As I first thought about this problem, it occurred to me that if we traveled around the earth and fell off of it while we were traveling, then we would know that the earth was not round. On the other hand, if we never fell off while traveling, then we could not tell whether the earth was round, flat or some other shape. It could still be flat but perhaps our travels had just not taken us to the edge. Historically, I think that people thought that the earth was indeed flat, and that a ship could fall off the edge. I then realized that this approach would not solve the question, because it would never allow us to determine that the earth is actually round.

I next thought about trying to find a definitive method to tell if the earth was round and not flat. If we could travel all the way around the earth, being assured that we were traveling in the same direction all the time, then this would differentiate our living on a round earth from living on a flat earth. Yet, we are not allowed to use any technology to help us, so a compass would not be allowed. Given this, I'm not sure how we could know that we were traveling in the same direction. Hence, I decided that while this was a good idea, I could not make the method work without technology.

Finally, I gave up on the idea of traveling to reach a specific destination, and started to think about the constellations. If we travel to different places on the earth, we see differences in the stars. For example, constellations look very different in the northern hemisphere than in the southern hemisphere. Also, even within the northern hemisphere, the north star is in different positions in the sky. This would not occur if the earth were flat and would indicate that the earth was round.

This concludes my initial intuition on Problem 0.

STEP 2 DUE Tues November 13 - Using Your Search Skills to do Internet and Book Research and/or Physical Experimentation to Try and Answer Your Question

Consulting people or using anyone's notes for help (other than your partner or Dr. Sarah) is NOT ALLOWED and will be considered as PLAGIARISM. I am happy to help you think of experiments and words to search for, but you should try and do so on your own first (see my search techniques for Problem 0 for a reminder of efficient searching methods). I will not tell you whether you are correct or not for part 2, since the point is for you to do your own research.

Prepare a report and presentation due at the start of class on Tuesday, November 13. The report counts as 100% of this major writing assignment grade. You will turn in two copies of the following: (1 for me to keep)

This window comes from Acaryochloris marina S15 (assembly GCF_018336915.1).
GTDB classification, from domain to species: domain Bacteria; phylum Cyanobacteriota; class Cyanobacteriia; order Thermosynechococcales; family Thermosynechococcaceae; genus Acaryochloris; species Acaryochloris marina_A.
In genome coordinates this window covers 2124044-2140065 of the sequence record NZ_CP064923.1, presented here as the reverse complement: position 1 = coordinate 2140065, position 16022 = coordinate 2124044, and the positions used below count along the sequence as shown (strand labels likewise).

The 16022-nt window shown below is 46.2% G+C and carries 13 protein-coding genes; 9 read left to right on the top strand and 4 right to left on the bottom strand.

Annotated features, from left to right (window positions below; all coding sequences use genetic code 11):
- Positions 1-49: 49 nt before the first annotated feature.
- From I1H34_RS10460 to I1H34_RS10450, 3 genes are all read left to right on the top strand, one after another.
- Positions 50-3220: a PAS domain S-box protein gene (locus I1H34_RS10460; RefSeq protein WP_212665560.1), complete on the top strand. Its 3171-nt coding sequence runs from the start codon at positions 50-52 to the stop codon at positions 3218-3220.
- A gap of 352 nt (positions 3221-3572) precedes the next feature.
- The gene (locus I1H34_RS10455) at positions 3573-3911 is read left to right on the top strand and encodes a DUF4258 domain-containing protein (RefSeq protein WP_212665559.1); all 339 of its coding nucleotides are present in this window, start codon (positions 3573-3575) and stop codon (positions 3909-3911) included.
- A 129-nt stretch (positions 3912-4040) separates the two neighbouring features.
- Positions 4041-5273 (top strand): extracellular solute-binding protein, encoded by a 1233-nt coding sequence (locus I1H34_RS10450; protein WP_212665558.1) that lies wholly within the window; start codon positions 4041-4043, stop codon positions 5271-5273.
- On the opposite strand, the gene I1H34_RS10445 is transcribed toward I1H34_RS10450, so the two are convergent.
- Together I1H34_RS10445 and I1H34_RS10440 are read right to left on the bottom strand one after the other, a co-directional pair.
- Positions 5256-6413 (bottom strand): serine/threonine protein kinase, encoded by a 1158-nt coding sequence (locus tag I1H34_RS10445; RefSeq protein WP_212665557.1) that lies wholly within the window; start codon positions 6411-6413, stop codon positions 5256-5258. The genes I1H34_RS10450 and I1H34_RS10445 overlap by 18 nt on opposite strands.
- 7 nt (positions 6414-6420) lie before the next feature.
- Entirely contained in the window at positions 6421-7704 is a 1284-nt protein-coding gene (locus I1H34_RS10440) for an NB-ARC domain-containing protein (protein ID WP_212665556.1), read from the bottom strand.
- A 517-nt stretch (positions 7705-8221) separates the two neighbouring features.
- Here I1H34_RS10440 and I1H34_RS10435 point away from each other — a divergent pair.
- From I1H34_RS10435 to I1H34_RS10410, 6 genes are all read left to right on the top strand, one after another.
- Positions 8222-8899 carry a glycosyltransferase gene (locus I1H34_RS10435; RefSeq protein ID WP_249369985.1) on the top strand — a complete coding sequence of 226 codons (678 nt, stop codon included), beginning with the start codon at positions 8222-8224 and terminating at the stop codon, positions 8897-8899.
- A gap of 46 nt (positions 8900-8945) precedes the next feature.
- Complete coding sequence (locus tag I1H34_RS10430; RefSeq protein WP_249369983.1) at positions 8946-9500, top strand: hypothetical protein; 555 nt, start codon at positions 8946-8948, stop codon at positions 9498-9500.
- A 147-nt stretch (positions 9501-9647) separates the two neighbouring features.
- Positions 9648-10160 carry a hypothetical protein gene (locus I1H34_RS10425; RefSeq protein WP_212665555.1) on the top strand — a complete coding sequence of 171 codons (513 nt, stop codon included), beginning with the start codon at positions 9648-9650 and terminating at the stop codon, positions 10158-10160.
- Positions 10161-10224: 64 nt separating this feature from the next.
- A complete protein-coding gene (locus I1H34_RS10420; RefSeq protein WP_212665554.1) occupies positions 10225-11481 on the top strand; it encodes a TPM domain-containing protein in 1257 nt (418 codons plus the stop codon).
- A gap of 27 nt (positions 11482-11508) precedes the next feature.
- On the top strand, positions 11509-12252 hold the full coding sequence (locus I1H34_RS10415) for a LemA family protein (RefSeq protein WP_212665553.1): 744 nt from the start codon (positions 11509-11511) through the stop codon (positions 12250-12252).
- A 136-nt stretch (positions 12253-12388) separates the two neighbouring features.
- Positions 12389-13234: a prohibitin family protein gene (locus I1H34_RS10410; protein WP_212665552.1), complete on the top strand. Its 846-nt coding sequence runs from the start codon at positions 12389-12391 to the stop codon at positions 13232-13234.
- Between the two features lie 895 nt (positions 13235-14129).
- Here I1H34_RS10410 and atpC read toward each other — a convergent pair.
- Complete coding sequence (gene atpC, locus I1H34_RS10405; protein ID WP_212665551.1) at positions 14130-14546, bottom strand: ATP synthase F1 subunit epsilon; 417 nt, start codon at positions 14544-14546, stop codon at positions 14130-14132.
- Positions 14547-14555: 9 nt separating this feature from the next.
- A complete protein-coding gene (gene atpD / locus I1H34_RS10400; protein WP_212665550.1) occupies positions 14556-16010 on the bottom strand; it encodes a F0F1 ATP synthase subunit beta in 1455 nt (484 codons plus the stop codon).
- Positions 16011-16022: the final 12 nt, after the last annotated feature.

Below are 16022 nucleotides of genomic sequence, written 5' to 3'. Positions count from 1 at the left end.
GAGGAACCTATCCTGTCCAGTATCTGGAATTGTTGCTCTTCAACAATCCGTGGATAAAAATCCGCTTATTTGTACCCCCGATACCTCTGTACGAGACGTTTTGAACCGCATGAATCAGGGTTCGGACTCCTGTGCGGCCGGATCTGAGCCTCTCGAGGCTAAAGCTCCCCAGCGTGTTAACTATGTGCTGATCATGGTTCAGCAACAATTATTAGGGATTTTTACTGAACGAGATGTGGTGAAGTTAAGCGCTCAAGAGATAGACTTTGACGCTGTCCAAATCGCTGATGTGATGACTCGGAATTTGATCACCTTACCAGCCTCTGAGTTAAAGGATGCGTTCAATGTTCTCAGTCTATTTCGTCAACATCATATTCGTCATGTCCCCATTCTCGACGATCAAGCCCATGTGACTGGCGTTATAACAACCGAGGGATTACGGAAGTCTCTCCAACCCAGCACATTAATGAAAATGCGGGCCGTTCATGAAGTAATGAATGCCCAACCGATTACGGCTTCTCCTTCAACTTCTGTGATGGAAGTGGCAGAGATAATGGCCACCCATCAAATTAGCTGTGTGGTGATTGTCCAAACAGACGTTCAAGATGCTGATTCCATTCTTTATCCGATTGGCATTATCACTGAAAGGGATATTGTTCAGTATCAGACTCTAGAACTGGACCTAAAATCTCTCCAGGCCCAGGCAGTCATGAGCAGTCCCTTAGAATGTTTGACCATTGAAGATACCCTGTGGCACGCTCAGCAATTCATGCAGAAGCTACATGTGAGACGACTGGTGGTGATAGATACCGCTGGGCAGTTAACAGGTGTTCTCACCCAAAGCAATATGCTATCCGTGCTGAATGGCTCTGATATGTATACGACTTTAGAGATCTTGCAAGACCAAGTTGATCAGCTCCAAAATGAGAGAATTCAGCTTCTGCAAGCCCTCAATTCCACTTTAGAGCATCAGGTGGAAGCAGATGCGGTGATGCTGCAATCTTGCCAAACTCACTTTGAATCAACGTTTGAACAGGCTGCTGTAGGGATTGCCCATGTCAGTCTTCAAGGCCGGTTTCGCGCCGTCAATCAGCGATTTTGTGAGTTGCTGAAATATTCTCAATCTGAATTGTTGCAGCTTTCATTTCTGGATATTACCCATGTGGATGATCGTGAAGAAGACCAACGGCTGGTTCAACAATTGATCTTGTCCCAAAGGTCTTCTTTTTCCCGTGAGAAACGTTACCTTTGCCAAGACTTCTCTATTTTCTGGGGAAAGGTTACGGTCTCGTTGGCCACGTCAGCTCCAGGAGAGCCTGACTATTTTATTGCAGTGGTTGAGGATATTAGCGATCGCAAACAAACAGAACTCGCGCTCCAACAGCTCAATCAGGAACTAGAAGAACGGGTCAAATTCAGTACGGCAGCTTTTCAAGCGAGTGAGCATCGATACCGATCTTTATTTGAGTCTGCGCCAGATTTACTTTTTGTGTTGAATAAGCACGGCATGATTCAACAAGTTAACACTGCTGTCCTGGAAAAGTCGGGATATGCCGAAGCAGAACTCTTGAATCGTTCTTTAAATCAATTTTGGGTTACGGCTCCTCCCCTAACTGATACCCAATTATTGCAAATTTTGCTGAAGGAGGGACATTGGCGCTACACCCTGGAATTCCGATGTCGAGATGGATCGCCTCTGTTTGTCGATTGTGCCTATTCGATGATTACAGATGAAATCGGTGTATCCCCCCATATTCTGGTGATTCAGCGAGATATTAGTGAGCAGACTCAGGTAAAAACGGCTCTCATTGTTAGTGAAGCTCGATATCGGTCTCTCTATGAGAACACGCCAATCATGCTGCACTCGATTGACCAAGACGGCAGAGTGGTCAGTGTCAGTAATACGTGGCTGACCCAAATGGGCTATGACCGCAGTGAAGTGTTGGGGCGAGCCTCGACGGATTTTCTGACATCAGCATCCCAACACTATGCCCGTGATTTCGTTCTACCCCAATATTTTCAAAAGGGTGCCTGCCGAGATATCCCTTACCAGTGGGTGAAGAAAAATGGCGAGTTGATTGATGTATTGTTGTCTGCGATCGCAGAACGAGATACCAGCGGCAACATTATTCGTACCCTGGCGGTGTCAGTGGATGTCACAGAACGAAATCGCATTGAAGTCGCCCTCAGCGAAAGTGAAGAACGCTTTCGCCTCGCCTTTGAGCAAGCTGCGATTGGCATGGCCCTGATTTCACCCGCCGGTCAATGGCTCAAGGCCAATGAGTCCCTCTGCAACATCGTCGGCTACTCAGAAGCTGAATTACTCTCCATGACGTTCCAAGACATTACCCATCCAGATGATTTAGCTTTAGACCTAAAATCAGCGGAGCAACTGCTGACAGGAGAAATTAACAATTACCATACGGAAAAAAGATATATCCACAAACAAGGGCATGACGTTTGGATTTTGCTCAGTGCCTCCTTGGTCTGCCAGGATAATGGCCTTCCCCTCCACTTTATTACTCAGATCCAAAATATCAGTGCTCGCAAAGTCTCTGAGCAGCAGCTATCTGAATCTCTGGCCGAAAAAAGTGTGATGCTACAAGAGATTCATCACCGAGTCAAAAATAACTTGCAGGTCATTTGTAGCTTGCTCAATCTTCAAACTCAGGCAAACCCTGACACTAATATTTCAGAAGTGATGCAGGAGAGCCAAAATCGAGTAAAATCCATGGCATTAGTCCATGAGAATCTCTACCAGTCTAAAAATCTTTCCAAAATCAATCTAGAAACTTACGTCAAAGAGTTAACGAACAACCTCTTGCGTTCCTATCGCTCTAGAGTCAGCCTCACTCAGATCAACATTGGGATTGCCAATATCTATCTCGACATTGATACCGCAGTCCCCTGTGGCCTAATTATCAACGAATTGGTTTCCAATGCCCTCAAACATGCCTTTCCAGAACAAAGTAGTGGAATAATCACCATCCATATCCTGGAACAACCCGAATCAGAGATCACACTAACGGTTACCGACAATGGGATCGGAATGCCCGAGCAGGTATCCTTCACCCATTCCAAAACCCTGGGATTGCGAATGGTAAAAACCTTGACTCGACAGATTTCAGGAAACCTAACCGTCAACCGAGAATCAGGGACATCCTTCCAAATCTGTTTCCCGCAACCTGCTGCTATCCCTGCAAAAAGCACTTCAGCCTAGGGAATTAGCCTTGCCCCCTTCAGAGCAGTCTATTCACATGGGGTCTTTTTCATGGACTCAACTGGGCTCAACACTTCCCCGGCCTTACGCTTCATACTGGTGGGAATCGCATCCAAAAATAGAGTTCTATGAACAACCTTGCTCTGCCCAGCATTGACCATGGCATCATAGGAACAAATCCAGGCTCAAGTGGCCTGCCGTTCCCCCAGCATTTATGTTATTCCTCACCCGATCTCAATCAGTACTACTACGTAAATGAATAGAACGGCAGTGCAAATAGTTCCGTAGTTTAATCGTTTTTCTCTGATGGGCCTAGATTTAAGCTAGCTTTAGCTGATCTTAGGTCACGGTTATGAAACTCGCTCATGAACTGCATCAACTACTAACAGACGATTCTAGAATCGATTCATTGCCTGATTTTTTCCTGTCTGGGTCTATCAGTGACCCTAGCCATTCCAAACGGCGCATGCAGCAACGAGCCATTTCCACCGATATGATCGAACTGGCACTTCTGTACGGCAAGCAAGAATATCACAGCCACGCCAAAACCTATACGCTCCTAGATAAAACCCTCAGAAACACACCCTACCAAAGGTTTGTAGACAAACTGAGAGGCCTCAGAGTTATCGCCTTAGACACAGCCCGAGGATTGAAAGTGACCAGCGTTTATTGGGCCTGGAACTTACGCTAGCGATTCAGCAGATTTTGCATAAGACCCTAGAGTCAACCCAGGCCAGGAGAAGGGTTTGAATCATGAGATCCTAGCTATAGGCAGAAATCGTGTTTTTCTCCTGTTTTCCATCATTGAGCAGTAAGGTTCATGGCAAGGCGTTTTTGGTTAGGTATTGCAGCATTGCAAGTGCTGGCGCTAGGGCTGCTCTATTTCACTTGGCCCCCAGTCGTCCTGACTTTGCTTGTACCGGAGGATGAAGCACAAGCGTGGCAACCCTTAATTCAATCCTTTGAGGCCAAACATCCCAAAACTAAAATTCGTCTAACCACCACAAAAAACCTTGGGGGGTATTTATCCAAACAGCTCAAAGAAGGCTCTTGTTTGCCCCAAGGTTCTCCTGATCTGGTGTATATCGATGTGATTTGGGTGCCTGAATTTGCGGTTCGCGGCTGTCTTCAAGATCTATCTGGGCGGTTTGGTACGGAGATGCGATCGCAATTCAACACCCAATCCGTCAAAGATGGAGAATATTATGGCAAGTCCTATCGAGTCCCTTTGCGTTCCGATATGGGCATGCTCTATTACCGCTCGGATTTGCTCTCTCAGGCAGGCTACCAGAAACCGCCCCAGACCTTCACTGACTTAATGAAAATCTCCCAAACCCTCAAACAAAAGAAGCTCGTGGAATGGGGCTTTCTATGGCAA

• Your report should have a cover page, a table of contents, the report, a list of numerous useful and relevant references, comments on how you used each reference, and copies of the references themselves. (You will turn in the first page of any web references that you use, along with the web page addresses, and a photocopy of any book info that you use, along with the book titles and authors.)
  • Your report should include the phrases that led you to your successful search. (For my example below, that would have been +round +earth +flat +"how can we tell" ). If you could not find relevant web pages, even with my help, briefly explain what you used to search, and why there were no relevant pages.
  • Your major writing assignment grade will be based on the quality of the web and/or book references that you find and/or experiments that you conduct, along with the clarity and depth of your answer. Having the "right" answer is not of prime importance as it is often the case that at this stage, mathematicians will still have incorrect ideas - recall from the Fermat video that Shimura made "good mistakes". The idea here is to deeply explore your question with help from web searching and/or experiments, and then to clearly communicate your research. Be sure to follow the writing checklist guidelines.

  • Your final classroom presentation (which will count just as participation) will consist of a reminder of your first impressions from today along with a summary of your successful research and/or experimentation techniques, and a summary of what you discovered.

    Dr. Sarah's References for Problem 0

    On the web, I searched for
    +round +earth +flat
    but too many pages resulted. Next I searched for
    +round +earth +flat +"how can we tell"
    which returned about 46 pages. After skimming through them, I decided that the following would be the most relevant . Read these - you are responsible for the ideas in them!
    Round Earth feels flat
    Was Columbus the first person to say the Earth is round?
    Why are planets round?
    How we know the Earth is round
    How Do We Know the Earth is Round?

    STEP 3: Get Intuition from an Expert (Dr. Sarah)

    This will occur in class after your reports are collected and you have completed your presentations.